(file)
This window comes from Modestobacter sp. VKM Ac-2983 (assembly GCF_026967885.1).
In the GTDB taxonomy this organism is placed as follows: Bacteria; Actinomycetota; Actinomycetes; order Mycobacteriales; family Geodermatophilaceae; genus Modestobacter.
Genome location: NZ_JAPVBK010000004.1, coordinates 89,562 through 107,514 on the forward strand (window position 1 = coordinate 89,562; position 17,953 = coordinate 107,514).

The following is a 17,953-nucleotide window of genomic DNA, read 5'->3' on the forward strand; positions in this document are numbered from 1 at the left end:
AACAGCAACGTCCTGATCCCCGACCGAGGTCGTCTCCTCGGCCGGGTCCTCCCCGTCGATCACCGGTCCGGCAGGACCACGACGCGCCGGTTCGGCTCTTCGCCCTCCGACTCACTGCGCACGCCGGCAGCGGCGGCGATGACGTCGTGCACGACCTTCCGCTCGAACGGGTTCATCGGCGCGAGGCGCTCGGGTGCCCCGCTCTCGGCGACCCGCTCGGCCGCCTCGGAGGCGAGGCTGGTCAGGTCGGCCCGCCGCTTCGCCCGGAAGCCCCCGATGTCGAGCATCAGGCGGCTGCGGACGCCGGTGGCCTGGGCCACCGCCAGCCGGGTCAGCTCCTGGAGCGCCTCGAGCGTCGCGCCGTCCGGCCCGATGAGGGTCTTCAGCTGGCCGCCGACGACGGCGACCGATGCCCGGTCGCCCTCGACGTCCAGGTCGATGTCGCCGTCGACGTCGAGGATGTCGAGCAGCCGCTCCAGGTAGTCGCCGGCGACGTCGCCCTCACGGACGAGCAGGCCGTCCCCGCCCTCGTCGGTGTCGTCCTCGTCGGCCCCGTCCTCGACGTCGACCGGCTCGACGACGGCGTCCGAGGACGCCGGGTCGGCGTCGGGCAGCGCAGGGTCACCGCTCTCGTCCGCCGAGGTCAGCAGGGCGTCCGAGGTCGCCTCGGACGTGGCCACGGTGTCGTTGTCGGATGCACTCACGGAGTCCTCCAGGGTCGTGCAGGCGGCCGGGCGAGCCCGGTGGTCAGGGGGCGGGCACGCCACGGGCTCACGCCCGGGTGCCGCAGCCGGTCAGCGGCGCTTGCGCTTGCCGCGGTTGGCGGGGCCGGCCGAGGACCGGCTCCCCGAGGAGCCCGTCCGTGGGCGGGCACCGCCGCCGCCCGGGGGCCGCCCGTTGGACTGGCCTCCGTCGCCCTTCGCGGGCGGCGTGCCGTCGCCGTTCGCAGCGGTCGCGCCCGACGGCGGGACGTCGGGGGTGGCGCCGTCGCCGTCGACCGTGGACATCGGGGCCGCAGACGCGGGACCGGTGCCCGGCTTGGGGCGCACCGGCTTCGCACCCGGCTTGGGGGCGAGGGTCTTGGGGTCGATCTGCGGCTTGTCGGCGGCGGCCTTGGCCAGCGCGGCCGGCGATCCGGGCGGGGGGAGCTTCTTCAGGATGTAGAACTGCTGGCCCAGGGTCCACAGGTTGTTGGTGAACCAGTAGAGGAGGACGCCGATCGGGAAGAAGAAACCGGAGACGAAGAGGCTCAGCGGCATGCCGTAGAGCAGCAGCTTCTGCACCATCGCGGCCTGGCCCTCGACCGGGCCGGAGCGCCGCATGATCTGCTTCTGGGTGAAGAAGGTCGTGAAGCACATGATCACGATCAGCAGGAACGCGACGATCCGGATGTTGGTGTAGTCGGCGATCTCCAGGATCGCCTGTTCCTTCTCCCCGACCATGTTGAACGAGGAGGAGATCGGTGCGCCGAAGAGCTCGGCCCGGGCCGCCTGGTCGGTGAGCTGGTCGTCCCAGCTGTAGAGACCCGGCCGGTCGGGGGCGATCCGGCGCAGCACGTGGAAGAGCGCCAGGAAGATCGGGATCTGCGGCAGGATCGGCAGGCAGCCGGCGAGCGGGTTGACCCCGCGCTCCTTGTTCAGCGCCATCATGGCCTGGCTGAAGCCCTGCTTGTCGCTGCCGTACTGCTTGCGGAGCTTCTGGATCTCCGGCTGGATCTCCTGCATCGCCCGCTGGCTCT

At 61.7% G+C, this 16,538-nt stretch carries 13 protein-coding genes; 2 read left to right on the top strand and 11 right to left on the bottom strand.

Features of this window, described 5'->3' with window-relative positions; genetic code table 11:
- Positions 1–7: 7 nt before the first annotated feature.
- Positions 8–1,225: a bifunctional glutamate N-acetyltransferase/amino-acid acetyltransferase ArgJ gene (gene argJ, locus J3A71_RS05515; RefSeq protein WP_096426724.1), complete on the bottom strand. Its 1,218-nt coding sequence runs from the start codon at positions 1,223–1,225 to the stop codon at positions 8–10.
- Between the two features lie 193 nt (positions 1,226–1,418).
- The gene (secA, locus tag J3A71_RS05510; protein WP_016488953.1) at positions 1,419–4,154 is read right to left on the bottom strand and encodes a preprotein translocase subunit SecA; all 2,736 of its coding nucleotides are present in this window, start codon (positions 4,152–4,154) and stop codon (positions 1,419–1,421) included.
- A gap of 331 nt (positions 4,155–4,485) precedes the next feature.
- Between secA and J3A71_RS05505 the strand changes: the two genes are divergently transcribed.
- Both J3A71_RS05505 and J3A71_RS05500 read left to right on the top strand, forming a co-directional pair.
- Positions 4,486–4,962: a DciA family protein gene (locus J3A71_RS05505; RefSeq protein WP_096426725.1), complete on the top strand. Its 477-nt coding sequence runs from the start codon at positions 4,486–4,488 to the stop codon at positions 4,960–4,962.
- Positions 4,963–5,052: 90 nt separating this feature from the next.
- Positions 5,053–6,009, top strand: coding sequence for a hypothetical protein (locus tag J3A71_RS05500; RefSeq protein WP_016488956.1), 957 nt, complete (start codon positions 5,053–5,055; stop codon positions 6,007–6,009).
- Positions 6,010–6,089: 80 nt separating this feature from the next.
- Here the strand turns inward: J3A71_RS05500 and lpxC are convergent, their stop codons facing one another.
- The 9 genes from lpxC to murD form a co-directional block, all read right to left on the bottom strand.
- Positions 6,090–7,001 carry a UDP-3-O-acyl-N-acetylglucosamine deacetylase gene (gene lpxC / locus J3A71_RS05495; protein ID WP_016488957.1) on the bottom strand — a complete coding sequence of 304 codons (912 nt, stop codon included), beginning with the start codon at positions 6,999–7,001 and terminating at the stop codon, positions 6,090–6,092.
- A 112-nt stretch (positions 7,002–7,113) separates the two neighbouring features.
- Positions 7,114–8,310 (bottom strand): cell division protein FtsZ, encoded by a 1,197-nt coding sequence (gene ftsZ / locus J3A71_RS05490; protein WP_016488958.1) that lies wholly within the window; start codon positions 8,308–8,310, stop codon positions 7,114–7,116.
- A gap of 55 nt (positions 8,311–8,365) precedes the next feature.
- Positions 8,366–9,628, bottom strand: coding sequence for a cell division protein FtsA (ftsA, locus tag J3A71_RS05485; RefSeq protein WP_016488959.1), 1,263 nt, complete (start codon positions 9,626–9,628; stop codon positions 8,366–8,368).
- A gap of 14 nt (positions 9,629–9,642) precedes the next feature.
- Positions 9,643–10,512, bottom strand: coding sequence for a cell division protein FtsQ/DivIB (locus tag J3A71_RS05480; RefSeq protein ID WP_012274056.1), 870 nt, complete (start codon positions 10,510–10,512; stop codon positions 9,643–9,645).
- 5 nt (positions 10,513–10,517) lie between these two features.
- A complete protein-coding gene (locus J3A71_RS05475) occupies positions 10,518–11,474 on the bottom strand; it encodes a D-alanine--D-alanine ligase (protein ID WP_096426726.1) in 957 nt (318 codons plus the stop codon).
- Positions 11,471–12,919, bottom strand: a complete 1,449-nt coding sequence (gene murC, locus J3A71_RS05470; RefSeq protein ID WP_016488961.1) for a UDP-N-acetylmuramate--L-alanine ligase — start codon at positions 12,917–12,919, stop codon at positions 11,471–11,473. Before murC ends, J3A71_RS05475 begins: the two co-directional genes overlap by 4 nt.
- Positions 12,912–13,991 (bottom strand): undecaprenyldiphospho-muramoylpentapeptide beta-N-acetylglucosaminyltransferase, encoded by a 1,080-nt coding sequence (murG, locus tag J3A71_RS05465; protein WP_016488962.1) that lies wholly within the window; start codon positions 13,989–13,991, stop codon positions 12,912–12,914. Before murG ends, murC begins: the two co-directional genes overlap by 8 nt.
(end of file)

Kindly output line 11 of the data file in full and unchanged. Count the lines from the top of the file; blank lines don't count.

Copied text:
- The gene (secA, locus tag J3A71_RS05510; protein WP_016488953.1) at positions 1,419–4,154 is read right to left on the bottom strand and encodes a preprotein translocase subunit SecA; all 2,736 of its coding nucleotides are present in this window, start codon (positions 4,152–4,154) and stop codon (positions 1,419–1,421) included.